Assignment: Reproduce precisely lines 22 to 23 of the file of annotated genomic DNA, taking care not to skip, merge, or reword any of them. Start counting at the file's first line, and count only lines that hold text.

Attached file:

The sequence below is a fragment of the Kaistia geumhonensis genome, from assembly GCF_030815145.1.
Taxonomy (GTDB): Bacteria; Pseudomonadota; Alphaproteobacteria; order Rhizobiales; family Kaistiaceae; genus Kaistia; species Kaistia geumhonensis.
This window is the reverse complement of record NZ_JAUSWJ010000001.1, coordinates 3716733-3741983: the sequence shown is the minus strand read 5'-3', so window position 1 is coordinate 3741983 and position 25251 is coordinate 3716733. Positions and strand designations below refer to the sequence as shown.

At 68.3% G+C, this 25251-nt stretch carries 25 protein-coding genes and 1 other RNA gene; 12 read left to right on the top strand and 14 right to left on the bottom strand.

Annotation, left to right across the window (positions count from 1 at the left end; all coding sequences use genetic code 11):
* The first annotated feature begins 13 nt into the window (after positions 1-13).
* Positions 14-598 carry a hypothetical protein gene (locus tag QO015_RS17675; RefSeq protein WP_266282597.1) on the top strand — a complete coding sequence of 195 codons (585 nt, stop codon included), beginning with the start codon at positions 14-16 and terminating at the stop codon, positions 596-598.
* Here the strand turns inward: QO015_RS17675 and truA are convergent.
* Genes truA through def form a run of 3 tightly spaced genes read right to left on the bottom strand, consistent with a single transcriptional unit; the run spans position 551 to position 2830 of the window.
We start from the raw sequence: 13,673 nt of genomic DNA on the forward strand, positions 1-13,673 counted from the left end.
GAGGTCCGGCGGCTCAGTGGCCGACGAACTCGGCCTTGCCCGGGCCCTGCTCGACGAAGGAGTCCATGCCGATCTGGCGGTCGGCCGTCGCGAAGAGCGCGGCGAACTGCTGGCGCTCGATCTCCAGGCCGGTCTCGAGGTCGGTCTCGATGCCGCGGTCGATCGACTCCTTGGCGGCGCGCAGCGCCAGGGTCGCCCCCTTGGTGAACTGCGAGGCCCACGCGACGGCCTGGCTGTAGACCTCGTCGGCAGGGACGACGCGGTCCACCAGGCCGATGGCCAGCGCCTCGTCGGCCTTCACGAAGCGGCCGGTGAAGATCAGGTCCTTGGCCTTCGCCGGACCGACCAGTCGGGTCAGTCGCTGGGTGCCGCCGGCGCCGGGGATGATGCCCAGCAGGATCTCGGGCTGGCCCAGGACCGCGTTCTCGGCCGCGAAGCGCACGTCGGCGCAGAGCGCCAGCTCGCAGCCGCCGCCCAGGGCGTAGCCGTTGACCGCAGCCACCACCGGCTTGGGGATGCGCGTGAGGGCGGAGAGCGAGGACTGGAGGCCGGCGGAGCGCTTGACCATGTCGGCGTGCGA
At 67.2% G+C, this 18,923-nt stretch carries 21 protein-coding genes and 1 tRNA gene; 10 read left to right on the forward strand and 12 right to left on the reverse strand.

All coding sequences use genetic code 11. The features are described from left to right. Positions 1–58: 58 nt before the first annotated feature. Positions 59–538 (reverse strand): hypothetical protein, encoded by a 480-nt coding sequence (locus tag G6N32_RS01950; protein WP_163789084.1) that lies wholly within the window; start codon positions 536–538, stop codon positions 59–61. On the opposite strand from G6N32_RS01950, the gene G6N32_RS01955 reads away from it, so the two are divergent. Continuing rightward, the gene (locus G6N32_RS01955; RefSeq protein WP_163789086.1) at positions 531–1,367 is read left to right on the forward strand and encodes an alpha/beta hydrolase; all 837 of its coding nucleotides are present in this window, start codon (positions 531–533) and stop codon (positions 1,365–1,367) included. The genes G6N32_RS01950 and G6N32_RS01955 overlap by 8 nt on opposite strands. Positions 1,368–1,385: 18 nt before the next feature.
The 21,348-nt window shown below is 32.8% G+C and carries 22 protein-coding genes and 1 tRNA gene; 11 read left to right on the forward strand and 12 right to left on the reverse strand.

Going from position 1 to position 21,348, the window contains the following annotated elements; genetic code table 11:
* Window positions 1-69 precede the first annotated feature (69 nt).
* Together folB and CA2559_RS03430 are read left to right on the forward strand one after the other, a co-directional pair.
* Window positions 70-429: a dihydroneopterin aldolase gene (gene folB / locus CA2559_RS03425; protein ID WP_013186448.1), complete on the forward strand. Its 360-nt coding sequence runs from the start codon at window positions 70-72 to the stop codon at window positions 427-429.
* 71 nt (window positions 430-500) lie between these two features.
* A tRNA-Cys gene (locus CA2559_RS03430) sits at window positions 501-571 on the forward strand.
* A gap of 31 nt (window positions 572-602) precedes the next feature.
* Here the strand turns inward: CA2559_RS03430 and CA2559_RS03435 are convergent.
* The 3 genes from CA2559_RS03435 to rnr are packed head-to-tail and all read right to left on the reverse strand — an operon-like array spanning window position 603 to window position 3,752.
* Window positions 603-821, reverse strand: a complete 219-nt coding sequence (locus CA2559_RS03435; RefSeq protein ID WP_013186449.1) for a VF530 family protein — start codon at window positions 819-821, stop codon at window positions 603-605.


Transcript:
* Here the strand turns inward: CA2559_RS03430 and CA2559_RS03435 are convergent.
* The 3 genes from CA2559_RS03435 to rnr are packed head-to-tail and all read right to left on the reverse strand — an operon-like array spanning window position 603 to window position 3,752.